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The Football League War Cup was an association football tournament held between 1939 and 1945 which aimed to fill the gaping hole left in English Football by the cancellation of the FA Cup.

Background

Throughout the latter 1930s it was becoming inevitable that a 2nd World War with Germany was coming. On 3 September 1939 following Germany’s invasion of Poland, Neville Chamberlain announced war on Nazi Germany.

Shortly after war was declared, most competitions were abandoned as the country's attention turned to the war effort. Over 780 footballers signed up to fight in the war and as a result many of England's best teams were depleted - for example, Liverpool saw 76 players sign up, Wolves saw 91 sign up and Huddersfield, Leicester and Charlton all saw over 60 players sign up for the war. Because of this many teams fielded guest players instead. The FA Cup Extra-Preliminary Round was played, but with hostilities declared before replays took place, and a 50-mile travelling limit, that competition too was abandoned. The Football League War Cup was held between 1939 and 1945 in an attempt to fill the gaping hole left in English Football by the cancellation of the FA Cup.

In May 1945, Germany surrendered following the suicide of Adolf Hitler. 1945-1946 marked the retirement of the Football League War Cup and the return of The FA Cup with a new structure; seeing home and away leg ties for the first time in its history with results being decided on aggregate goals, extra-time and penalty shoot-outs as oppose to several replay matches.

Honours

Appearances and goals in the FLWCup do not count in players' official records. However, this does not make Preston NE's Andrew McLaren's exploits any less impressive. En route to the final in 1941 McLaren scored eight goals, including five goals in Preston's 12-1 win over Tranmere. He also scored in the first leg of the final, bringing his total tally for the tournament to nine.)

Northern Final

>
Winner Finalist
1942-1943 Blackpool Sheffield W.
1943-1944 Aston V. Blackpool
1944-1945 Bolton Manchester U


Southern Final

>
Winner Finalist
1942-1943 Arsenal Charlton
1943-1944 Charlton Chelsea
1944-1945 Chelsea Millwall


Overall final

>
Winner Finalist
1939-1940 West Ham Blackburnmarker
1940-1941 Preston NE Arsenal
1941-1942 Wolves Sunderland
1942-1943 Blackpool Arsenal
1943-1944 Shared between Charlton & Aston V.
1944-1945 Bolton Chelsea


Tournament finals

1939–40

137 games (including replays) were played to get to the final of the inaugural Football League War Cup. These matches were condensed into just 9 weeks. Despite the fears that London would be bombed by the Luftwaffe fans came in thousands to watch the game at Wembleymarker, despite its obvious danger as a bombing target.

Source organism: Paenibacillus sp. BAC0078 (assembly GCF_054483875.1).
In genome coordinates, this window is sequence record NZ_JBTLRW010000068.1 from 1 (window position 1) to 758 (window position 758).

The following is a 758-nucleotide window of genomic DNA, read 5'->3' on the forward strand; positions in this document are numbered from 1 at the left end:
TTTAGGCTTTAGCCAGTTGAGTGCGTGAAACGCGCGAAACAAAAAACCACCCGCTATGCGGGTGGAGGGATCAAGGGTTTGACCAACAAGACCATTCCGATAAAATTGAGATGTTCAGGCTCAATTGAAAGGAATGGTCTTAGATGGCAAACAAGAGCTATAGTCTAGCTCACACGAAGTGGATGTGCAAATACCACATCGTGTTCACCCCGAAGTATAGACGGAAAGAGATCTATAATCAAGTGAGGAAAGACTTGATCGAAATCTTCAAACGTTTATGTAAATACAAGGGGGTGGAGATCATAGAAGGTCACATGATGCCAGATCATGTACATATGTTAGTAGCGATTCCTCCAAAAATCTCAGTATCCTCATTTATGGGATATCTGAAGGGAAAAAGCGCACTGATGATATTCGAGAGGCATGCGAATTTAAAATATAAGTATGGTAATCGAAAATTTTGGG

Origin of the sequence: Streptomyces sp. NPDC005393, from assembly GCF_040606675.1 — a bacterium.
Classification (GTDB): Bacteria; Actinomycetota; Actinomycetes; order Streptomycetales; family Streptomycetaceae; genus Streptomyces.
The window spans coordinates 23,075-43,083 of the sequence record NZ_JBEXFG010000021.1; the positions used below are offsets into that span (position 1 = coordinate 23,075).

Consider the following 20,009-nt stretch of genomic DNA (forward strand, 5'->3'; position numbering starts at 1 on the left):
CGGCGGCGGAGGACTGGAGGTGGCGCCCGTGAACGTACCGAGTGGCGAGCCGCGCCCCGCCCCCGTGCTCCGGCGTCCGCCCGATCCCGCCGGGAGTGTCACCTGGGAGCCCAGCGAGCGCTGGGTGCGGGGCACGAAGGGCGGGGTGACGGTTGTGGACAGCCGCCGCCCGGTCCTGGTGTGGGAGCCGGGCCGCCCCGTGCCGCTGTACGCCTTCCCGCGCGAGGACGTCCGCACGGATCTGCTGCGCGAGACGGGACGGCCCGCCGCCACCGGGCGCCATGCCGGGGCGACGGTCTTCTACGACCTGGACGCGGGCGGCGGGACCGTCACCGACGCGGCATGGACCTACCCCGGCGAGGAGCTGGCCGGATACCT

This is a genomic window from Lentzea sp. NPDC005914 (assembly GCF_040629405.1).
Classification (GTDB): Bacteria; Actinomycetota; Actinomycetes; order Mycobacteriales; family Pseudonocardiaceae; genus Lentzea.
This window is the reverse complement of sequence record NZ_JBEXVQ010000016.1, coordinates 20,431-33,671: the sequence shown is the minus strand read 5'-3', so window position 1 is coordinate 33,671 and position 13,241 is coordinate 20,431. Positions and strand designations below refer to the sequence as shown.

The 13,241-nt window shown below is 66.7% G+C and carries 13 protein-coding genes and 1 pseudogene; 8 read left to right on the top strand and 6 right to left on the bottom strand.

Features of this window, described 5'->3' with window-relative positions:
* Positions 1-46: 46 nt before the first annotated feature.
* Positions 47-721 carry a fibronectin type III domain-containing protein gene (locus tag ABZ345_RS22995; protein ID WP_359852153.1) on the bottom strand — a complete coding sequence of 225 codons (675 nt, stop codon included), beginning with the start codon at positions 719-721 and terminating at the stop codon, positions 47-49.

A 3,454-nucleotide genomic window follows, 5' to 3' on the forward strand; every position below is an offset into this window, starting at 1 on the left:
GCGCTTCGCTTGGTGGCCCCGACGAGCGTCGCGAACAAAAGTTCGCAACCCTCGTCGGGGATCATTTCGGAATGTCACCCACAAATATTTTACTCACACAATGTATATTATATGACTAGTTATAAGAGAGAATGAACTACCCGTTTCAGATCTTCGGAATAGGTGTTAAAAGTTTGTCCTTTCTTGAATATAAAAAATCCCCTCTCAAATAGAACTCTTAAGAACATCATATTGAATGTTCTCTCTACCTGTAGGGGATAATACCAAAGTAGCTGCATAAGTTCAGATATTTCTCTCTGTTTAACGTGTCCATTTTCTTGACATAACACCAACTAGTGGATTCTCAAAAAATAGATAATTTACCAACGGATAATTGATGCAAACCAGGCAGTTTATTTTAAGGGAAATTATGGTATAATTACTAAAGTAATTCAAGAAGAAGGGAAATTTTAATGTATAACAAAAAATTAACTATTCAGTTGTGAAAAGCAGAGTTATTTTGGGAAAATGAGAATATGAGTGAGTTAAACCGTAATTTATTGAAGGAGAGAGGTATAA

1940–41

In the nine months leading up to the final, 127 large-scale night-raids had taken place, with London, the home of the final, being a regular target. This threat did not stop 60,000 people turning up to watch the game.

Preston North End beat Bury, Bolton, Tranmere Rovers (12-1), Manchester City and Newcastle (2-0) to reach the final. Andrew McLaren had scored nine goals during the tournament, including five goals in Preston's 12-1 win over Tranmere). Thanks to a late equaliser from Arsenal's Compton in the game at Wembleymarker, this was the first final of the tournament to go to a replay.

The replay was moved away from London to Ewood Parkmarker. The win for Preston meant that they had completed the first wartime league and cup double, having also won the Northern Regional League.

1941–42

The third competition in 1942 saw the final switched to a two-legged format with each team playing one leg on their home ground. This was the only time in the tournament's history that the final was decided in such a way.

Eric Robinson of Wolves was to tragically die soon after his team won the tournament, during a military exercise.

1942–43

In its final three years, the competition was split into north and south halves, with the winners of each section competing in a play-off, staged at Stamford Bridge, to decide the cup winner. The northern winners were decided over two legs, while the southern finalists met in a one-off Wembley final.

The overall final marked the second time Arsenal had got to the final. They would end up being the club who had reached the most Football League War Cup finals, yet did not win once. The final was also notable because both clubs had won their respective wartime divisions.

1943–44

With the score in the final tied at 1-1 and, due to transport restrictions and bombing threats, a replay not an option, the game ended a draw. Charlton and Villa shared the 1944 trophy, an event that had not happened before and did not happen again.

1944–45

See also



References

  1. http://www.spartacus.schoolnet.co.uk/PRESTONmclaren.htm
  2. http://www.spartacus.schoolnet.co.uk/Fleaguecup.htm



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